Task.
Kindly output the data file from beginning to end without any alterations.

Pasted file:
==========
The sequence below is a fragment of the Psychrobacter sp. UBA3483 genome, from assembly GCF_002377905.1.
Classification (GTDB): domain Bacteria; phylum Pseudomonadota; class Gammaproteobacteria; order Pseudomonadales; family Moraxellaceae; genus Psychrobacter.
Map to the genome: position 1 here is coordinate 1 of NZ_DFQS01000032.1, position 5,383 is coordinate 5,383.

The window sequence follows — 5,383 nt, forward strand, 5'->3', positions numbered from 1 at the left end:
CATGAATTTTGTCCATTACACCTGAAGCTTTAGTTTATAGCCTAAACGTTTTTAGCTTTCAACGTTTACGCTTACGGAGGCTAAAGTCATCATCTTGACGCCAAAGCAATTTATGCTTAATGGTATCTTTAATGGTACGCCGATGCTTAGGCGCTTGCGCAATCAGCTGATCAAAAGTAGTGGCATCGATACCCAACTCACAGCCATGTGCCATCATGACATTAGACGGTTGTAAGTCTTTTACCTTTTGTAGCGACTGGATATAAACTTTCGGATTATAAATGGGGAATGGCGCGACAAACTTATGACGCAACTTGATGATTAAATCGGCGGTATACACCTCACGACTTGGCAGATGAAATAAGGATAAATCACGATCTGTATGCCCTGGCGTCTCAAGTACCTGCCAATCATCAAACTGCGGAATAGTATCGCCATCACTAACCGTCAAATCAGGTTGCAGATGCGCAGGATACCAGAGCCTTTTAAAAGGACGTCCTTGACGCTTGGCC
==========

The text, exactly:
The sequence below is a fragment of the Psychrobacter sp. UBA3483 genome, from assembly GCF_002377905.1.
Classification (GTDB): domain Bacteria; phylum Pseudomonadota; class Gammaproteobacteria; order Pseudomonadales; family Moraxellaceae; genus Psychrobacter.
Map to the genome: position 1 here is coordinate 1 of NZ_DFQS01000032.1, position 5,383 is coordinate 5,383.

The window sequence follows — 5,383 nt, forward strand, 5'->3', positions numbered from 1 at the left end:
CATGAATTTTGTCCATTACACCTGAAGCTTTAGTTTATAGCCTAAACGTTTTTAGCTTTCAACGTTTACGCTTACGGAGGCTAAAGTCATCATCTTGACGCCAAAGCAATTTATGCTTAATGGTATCTTTAATGGTACGCCGATGCTTAGGCGCTTGCGCAATCAGCTGATCAAAAGTAGTGGCATCGATACCCAACTCACAGCCATGTGCCATCATGACATTAGACGGTTGTAAGTCTTTTACCTTTTGTAGCGACTGGATATAAACTTTCGGATTATAAATGGGGAATGGCGCGACAAACTTATGACGCAACTTGATGATTAAATCGGCGGTATACACCTCACGACTTGGCAGATGAAATAAGGATAAATCACGATCTGTATGCCCTGGCGTCTCAAGTACCTGCCAATCATCAAACTGCGGAATAGTATCGCCATCACTAACCGTCAAATCAGGTTGCAGATGCGCAGGATACCAGAGCCTTTTAAAAGGACGTCCTTGACGCTTGGCC